Capacity Planning Variable -Technology Factors
“The most exciting breakthroughs of the 21st century will not occur because of technology but because of an expanding concept of what it means to be human”- John Naisbitt
Technology is the great equalizer between small and enterprise businesses. Despite the historical success, nobody expects that a horse drawn wooden wagon would outproduce a modern diesel truck. Though the technology is less than 200 years old, the truck has replaced a technology (the horse drawn wagon) that had been used for 1000’s of years. This advantage can be calculated using a “Technology Factor.”
The first step is calculating your organization technology factor. Start by comparing your technology, against your competitors and your industry. This comparison of technologies, inside your sphere of influence, is your Technical Competitive Advantage. Technical competitive advantage can be a negative, positive or null number. Within the organization, we also measure Technical Utilization. Most organizations utilize less than 5% of the potential of their technology. (See our article on how to invest in technology.) The technology factor is a measurement of competitive advantage and technical utilization.
Technical Factor = Technical Competitive Advantage * Technical Utilization
The analogy: A simple analogy would be loading a truck. Nobody gets 100% utilization of the truck bed. Say you got 5% utilization of the potential of the truck bed. Then increased that utilization to 10%. Thus, doubling you companies truck bed potential. If the rest of your industry only used 5% of the truck bed, your organization would have a competitive advantage (Note: 5% utilization is the standard norm in most industries when utilizing digital technology). If the industry standard were 50% utilization of the truck bed, there would be a competitive dis-advantage.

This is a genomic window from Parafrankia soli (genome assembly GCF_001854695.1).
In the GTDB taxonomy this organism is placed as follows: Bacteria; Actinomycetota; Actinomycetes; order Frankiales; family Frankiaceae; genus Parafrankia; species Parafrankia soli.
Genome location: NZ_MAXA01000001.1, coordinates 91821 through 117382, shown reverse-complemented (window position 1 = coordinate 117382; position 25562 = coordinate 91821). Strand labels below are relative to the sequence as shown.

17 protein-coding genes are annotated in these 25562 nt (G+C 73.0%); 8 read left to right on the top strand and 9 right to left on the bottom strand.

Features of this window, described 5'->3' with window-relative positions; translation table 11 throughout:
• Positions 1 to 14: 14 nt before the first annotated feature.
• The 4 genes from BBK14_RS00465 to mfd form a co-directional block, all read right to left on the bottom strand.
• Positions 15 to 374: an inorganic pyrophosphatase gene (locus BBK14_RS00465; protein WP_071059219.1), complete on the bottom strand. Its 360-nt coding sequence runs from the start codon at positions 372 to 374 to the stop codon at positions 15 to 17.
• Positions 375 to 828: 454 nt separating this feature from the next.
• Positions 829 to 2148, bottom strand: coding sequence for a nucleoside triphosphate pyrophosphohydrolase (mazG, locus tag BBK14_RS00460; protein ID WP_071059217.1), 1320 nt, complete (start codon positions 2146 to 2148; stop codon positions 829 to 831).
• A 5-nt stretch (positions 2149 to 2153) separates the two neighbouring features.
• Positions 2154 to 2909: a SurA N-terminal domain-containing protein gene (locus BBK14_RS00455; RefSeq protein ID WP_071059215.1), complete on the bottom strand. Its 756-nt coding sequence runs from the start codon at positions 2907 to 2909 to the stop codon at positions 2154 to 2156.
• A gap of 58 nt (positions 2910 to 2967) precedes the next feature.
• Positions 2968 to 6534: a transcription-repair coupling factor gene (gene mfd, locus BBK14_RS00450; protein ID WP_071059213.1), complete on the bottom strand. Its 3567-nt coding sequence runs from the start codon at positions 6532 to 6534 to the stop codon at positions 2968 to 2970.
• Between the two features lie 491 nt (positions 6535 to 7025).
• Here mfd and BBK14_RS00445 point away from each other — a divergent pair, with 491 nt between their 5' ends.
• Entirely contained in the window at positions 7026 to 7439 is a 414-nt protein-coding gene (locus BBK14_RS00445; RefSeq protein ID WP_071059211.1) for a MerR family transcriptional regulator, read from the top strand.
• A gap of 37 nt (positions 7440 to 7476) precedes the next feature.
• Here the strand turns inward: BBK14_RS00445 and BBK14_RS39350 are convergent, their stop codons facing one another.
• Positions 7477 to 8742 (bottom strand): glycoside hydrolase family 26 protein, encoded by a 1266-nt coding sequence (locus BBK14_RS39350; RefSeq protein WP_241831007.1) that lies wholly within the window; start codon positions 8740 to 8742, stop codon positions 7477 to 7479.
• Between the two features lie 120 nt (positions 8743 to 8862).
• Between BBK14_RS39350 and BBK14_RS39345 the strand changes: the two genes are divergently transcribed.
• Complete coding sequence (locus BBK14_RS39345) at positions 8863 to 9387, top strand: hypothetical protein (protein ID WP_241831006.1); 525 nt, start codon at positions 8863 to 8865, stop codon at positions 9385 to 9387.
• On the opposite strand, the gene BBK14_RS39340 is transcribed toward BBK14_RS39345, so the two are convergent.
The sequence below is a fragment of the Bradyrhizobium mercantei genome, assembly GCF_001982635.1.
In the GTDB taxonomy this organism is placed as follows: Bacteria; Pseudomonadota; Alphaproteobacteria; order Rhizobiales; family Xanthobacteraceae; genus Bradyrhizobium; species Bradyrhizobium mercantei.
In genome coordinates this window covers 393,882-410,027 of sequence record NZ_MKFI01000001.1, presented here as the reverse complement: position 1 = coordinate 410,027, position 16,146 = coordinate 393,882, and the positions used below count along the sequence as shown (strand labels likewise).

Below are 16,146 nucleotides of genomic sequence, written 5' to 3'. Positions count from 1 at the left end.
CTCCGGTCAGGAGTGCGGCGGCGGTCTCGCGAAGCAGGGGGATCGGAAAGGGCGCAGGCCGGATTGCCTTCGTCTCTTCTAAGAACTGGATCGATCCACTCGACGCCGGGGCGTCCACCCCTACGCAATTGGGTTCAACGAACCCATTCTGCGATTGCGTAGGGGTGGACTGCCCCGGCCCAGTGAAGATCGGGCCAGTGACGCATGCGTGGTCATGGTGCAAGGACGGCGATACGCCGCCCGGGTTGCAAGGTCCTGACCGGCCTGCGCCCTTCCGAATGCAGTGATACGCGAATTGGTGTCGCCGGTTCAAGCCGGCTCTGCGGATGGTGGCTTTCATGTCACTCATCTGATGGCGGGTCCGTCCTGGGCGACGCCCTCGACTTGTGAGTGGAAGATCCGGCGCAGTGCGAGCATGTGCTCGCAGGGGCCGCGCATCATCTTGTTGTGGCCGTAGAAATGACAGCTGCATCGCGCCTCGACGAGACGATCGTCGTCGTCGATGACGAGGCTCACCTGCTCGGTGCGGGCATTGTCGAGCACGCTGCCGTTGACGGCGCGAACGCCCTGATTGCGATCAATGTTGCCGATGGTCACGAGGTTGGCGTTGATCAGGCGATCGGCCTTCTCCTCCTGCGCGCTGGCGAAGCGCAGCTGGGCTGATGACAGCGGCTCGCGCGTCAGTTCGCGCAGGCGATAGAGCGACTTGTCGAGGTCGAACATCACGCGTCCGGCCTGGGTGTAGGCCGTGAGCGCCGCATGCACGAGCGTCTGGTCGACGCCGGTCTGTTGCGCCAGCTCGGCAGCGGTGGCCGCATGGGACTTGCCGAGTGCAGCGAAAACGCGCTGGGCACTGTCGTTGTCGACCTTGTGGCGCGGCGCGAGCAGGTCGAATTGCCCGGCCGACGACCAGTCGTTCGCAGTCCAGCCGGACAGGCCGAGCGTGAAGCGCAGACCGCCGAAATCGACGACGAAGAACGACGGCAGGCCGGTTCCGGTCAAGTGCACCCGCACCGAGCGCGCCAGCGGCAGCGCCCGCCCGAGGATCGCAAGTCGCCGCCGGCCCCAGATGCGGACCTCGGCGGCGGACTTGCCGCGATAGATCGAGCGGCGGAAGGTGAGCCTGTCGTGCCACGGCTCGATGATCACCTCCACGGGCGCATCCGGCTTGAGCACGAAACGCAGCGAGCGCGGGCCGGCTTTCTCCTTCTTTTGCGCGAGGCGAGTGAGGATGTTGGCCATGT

Technical Advantage / Disadvantage
“How you gather, manage and use information will determine whether you win or lose.” – Bill Gates
There is a tendency to assume that technical advantage comes out of the IT department. The reality is quite different. The technical advantage comes when a business problem is solved more efficiently than other competitors. Who better understands a business problem, better than a business expert. The reality is,
“All technical problems are actually business problems disguised as technical problems.”
Solve the business problem, and the technical problem resolves itself. It is tempting to assume that all technical problems should always solved by technology experts. Though it seems counter-intuitive, 50% of the time technical problems fail to be solved. We see time after time that this is because the problem is not really a technical problem. Give the business expert and understanding of the technical problem and together the business and technology experts will solve the problem 100% of the time.
"The first rule of any technology used in a business is that automation applied to an efficient operation will magnify the efficiency. The second is that automation applied to an inefficient operation will magnify the inefficiency." – Bill Gates
A technology factor can be good, or it can be bad. There will be two considerations when measuring technical capacity and Sales Capacity. The first is how well your technology measures up to your competitors. Is your technology worse, the same as or better than your everyone in your industry? The second component is how efficiently your organization is utilizing the technology. 100% utilization of a poor technology (compared to competitors) will gradually fall behind. At the same time 5% utilization of technology that is better than everyone in your industry will be a temporary competitive advantage. Once someone can utilize your same technology at 6% (compared to your utilization at 5%), then your organization risks falling behind.